The process was an iterative one. For each U.S. state and territory, I web scraped their Wikipedia "List Of Cities (and Counties)" and related pages to get the links to the pages on the individual entities. I then web scraped those pages for the population and land area data. I also recorded county information to account for multiple towns of the same name in the same state. Where there were gaps in my results due to variations in template layout for an article, I composed new scraping commands, sometimes having to hand-copy information in the end. In the rare instance where a Wikipedia page reported on a CDP in addition to the political entity, my scraping code omitted the CDP.
One-to-one comparisons of the end result with Census Bureau data I downloaded earlier found no discrepancies that could not be explained. Explanations consisted of older census data being in the Wikipedia article or the Census data having a town split into a CDP and another administrative division.
I used the Wikipedia data to supplement that of the Census Bureau. When the Census reported a higher population than the corresponding Wikipedia data, I used the Census data because I knew it was the more recent (and the CDP scenario would not account for a higher population being reported for a town). However, when Wikipedia reported a higher number for a town than the Census, I used Wikipedia because I knew it was free of CDPs and the Census data was not. In no instance did I find a Wikipedia-reported population alarmingly larger than what the Census Bureau reported.
The process took more than a week, but I created a database of 29,671 "towns" in the 50 United States and its territories. This included unincorporated areas, counties with no subdivisions, and incorporated subdivisions of towns.
When completed, I compared the results with government entities already recorded in my client's NetSuite database. I appended new customers and selectively merged existing client records with the standardized place names and other data from my research.
With my new, substantiated respect for Wikipedia and being grateful for its vital help, I became a financial contributor to the Wikimedia Foundation after this project.
My client purchased a membership directory of over 25,000 corporate executives in the U.S. and Canada and with it the rights to copy and electronically store the information for its own use. However, the data was not delimited. Worse still, the layout of the information varied. Contact information appeared in non-standard ways with phone number and email switching places from entry to entry. There could be more than one phone or email. "Area of expertise", if it was recorded at all, would be in an unformatted paragraph that might also contain education history, organizations, and other biographical data --- with no standard order. Sometimes there was no paragraph break between one company's entry and the next.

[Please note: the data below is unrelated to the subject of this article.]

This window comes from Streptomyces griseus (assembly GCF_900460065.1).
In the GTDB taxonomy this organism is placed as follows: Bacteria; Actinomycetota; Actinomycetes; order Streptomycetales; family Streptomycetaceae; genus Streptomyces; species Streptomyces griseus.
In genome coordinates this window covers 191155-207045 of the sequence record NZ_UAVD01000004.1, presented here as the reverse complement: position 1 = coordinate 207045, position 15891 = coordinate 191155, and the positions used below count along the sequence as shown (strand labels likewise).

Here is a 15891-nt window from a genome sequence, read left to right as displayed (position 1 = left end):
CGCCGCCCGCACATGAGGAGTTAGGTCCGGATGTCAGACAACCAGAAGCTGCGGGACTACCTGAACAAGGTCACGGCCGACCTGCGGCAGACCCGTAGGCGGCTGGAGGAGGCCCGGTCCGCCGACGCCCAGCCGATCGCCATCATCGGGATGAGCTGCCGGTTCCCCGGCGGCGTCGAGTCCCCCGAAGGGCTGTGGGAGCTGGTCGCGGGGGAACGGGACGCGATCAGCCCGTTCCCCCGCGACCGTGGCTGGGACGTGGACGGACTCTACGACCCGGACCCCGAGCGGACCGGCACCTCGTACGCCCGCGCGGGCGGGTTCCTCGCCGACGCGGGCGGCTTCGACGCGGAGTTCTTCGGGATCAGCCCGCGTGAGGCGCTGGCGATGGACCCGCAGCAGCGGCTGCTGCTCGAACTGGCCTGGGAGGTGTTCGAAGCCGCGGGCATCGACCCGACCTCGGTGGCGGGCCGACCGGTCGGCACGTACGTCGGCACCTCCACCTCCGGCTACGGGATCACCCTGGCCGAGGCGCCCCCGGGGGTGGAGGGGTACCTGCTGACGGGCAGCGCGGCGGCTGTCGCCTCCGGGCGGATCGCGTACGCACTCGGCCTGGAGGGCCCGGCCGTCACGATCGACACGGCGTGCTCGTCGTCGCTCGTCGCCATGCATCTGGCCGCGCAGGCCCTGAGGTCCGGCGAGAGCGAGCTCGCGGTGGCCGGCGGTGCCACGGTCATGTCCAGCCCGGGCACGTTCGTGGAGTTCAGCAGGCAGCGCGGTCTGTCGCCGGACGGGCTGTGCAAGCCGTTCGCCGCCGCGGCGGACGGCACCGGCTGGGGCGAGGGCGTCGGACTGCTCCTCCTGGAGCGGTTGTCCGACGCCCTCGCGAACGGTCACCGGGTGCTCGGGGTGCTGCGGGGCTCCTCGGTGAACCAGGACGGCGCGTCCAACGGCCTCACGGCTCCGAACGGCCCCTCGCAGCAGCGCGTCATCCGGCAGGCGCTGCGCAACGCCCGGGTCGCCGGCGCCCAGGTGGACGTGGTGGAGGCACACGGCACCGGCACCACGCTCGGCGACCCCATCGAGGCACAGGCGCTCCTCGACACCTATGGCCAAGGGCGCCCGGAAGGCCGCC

Parsing this by hand would take weeks, but I did not intend to parse by hand.
- Company names were always in capital letters.
- The line with city, state and ZIP code was identifiable by the distinctive comma, two-letter state/province, and the tell-tale U.S. or Canadian postal code.
- Email addresses and phones had a distinct, consistent format.
- Biographical categories were prefaced with keywords like "Education:" and "Organizations:" with colons at the end.
My solution would need to be an iterative approach that first identified what was certain. Then I could infer and test for what was before and after that point of certainty with smaller and smaller levels of granularity.
My concept was to insert the equivalent of XML tags around each piece of information as I identified it, starting with a general <company> and </company> to delineate the blocks pertaining to a single company, and then work my way through to slightly more specific tags like <contact info> and <bio>. Finally, I could parse these intermediate clusters to their very specific information types: <address1>,<address2>, <city-state-zip>, <email>,<education>, etc.
I would do all the parsing within MS Word so I could take advantage of the paragraph breaks (where they existed) to help me parse. Using VBA within MS Word, I created and tested three scripts, each corresponding to the increasingly more granular taggings/parsings described in the previous paragraph. Each script included "certainty tests" before it would apply tags around a block of text identified as possibly being of a certain type.
Once all my scripts ran and tags were applied (almost entirely correctly, it would turn out), I used web scraping software to extract each piece of information based on its opening and closing tags, putting each piece into the appropriate field of an MS Access table. In other words, I used a reverse-XML approach.
The advantage of the web scraping software was that it did not matter what order the tags were in, such as whether email was always after phone number (which sometimes it was not). Everything within a given tag pair was extracted and put into the appropriate database table field. Later, when a given company had multiple phone numbers and emails, I used VBA to parse the extra information from its current field to an "Other" field.